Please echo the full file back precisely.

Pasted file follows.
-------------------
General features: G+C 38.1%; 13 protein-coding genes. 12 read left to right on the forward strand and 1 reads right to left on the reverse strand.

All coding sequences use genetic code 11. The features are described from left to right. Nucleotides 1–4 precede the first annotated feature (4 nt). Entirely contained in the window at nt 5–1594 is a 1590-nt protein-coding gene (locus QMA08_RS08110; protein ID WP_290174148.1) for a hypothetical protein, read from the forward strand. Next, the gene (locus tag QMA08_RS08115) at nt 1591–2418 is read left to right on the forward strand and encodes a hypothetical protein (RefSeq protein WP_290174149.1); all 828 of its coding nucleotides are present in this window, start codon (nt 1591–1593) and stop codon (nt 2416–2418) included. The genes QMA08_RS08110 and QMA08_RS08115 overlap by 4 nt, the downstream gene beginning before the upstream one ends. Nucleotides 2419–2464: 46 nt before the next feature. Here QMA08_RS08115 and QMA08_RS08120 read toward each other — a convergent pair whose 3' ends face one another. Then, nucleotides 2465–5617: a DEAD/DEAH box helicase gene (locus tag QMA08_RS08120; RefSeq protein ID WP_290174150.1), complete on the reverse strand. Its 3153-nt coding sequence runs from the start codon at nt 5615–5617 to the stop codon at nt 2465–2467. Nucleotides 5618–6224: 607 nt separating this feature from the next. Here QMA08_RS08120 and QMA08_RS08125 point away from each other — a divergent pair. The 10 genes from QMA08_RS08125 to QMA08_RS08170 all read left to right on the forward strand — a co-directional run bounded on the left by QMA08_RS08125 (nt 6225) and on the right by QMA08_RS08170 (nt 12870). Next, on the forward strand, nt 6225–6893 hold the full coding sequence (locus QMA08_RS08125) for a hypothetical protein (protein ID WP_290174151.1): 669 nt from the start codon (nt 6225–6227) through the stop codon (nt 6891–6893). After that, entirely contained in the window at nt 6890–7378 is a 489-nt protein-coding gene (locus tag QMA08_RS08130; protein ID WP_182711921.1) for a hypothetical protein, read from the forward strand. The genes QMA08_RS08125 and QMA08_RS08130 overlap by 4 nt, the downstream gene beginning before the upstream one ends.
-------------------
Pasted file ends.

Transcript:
General features: G+C 38.1%; 13 protein-coding genes. 12 read left to right on the forward strand and 1 reads right to left on the reverse strand.

All coding sequences use genetic code 11. The features are described from left to right. Nucleotides 1–4 precede the first annotated feature (4 nt). Entirely contained in the window at nt 5–1594 is a 1590-nt protein-coding gene (locus QMA08_RS08110; protein ID WP_290174148.1) for a hypothetical protein, read from the forward strand. Next, the gene (locus tag QMA08_RS08115) at nt 1591–2418 is read left to right on the forward strand and encodes a hypothetical protein (RefSeq protein WP_290174149.1); all 828 of its coding nucleotides are present in this window, start codon (nt 1591–1593) and stop codon (nt 2416–2418) included. The genes QMA08_RS08110 and QMA08_RS08115 overlap by 4 nt, the downstream gene beginning before the upstream one ends. Nucleotides 2419–2464: 46 nt before the next feature. Here QMA08_RS08115 and QMA08_RS08120 read toward each other — a convergent pair whose 3' ends face one another. Then, nucleotides 2465–5617: a DEAD/DEAH box helicase gene (locus tag QMA08_RS08120; RefSeq protein ID WP_290174150.1), complete on the reverse strand. Its 3153-nt coding sequence runs from the start codon at nt 5615–5617 to the stop codon at nt 2465–2467. Nucleotides 5618–6224: 607 nt separating this feature from the next. Here QMA08_RS08120 and QMA08_RS08125 point away from each other — a divergent pair. The 10 genes from QMA08_RS08125 to QMA08_RS08170 all read left to right on the forward strand — a co-directional run bounded on the left by QMA08_RS08125 (nt 6225) and on the right by QMA08_RS08170 (nt 12870). Next, on the forward strand, nt 6225–6893 hold the full coding sequence (locus QMA08_RS08125) for a hypothetical protein (protein ID WP_290174151.1): 669 nt from the start codon (nt 6225–6227) through the stop codon (nt 6891–6893). After that, entirely contained in the window at nt 6890–7378 is a 489-nt protein-coding gene (locus tag QMA08_RS08130; protein ID WP_182711921.1) for a hypothetical protein, read from the forward strand. The genes QMA08_RS08125 and QMA08_RS08130 overlap by 4 nt, the downstream gene beginning before the upstream one ends.